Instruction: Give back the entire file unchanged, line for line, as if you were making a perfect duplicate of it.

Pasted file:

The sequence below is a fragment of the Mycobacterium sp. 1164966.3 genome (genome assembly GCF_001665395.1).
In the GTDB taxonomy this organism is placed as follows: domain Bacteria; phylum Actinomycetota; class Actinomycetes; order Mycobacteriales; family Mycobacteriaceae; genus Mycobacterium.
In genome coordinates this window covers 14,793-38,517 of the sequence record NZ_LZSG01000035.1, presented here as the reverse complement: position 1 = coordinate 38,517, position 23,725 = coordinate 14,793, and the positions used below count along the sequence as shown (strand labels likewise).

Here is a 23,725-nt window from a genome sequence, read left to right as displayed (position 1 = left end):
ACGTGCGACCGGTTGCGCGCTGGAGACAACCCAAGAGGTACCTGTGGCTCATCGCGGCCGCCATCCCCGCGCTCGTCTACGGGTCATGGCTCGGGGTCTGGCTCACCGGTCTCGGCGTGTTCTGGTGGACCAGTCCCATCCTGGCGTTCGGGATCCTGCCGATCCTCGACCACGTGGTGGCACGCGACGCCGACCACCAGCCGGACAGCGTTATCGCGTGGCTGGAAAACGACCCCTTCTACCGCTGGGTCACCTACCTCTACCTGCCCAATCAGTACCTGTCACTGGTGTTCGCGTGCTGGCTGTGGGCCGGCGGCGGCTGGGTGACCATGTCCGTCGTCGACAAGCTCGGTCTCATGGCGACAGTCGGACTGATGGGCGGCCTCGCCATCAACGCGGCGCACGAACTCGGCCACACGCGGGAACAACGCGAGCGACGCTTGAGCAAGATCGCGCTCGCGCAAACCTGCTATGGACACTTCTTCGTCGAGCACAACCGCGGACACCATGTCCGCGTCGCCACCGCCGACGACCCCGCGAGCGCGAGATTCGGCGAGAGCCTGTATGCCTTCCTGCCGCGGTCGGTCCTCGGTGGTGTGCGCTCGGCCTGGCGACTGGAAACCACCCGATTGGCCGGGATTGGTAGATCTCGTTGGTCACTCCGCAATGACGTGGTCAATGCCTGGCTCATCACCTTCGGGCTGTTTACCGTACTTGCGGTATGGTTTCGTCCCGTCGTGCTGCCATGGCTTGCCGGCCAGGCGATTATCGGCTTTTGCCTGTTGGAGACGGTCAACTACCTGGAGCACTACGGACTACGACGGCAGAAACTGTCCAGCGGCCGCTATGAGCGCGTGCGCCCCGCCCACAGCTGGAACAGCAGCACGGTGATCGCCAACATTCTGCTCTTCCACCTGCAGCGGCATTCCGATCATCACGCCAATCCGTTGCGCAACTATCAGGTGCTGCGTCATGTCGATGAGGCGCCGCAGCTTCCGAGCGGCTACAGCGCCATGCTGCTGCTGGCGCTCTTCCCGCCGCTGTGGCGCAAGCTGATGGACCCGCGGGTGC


The sequence below is a fragment of the Mycobacterium sp. 1164966.3 genome (genome assembly GCF_001665395.1).
In the GTDB taxonomy this organism is placed as follows: domain Bacteria; phylum Actinomycetota; class Actinomycetes; order Mycobacteriales; family Mycobacteriaceae; genus Mycobacterium.
In genome coordinates this window covers 14,793-38,517 of the sequence record NZ_LZSG01000035.1, presented here as the reverse complement: position 1 = coordinate 38,517, position 23,725 = coordinate 14,793, and the positions used below count along the sequence as shown (strand labels likewise).

Here is a 23,725-nt window from a genome sequence, read left to right as displayed (position 1 = left end):
ACGTGCGACCGGTTGCGCGCTGGAGACAACCCAAGAGGTACCTGTGGCTCATCGCGGCCGCCATCCCCGCGCTCGTCTACGGGTCATGGCTCGGGGTCTGGCTCACCGGTCTCGGCGTGTTCTGGTGGACCAGTCCCATCCTGGCGTTCGGGATCCTGCCGATCCTCGACCACGTGGTGGCACGCGACGCCGACCACCAGCCGGACAGCGTTATCGCGTGGCTGGAAAACGACCCCTTCTACCGCTGGGTCACCTACCTCTACCTGCCCAATCAGTACCTGTCACTGGTGTTCGCGTGCTGGCTGTGGGCCGGCGGCGGCTGGGTGACCATGTCCGTCGTCGACAAGCTCGGTCTCATGGCGACAGTCGGACTGATGGGCGGCCTCGCCATCAACGCGGCGCACGAACTCGGCCACACGCGGGAACAACGCGAGCGACGCTTGAGCAAGATCGCGCTCGCGCAAACCTGCTATGGACACTTCTTCGTCGAGCACAACCGCGGACACCATGTCCGCGTCGCCACCGCCGACGACCCCGCGAGCGCGAGATTCGGCGAGAGCCTGTATGCCTTCCTGCCGCGGTCGGTCCTCGGTGGTGTGCGCTCGGCCTGGCGACTGGAAACCACCCGATTGGCCGGGATTGGTAGATCTCGTTGGTCACTCCGCAATGACGTGGTCAATGCCTGGCTCATCACCTTCGGGCTGTTTACCGTACTTGCGGTATGGTTTCGTCCCGTCGTGCTGCCATGGCTTGCCGGCCAGGCGATTATCGGCTTTTGCCTGTTGGAGACGGTCAACTACCTGGAGCACTACGGACTACGACGGCAGAAACTGTCCAGCGGCCGCTATGAGCGCGTGCGCCCCGCCCACAGCTGGAACAGCAGCACGGTGATCGCCAACATTCTGCTCTTCCACCTGCAGCGGCATTCCGATCATCACGCCAATCCGTTGCGCAACTATCAGGTGCTGCGTCATGTCGATGAGGCGCCGCAGCTTCCGAGCGGCTACAGCGCCATGCTGCTGCTGGCGCTCTTCCCGCCGCTGTGGCGCAAGCTGATGGACCCGCGGGTGC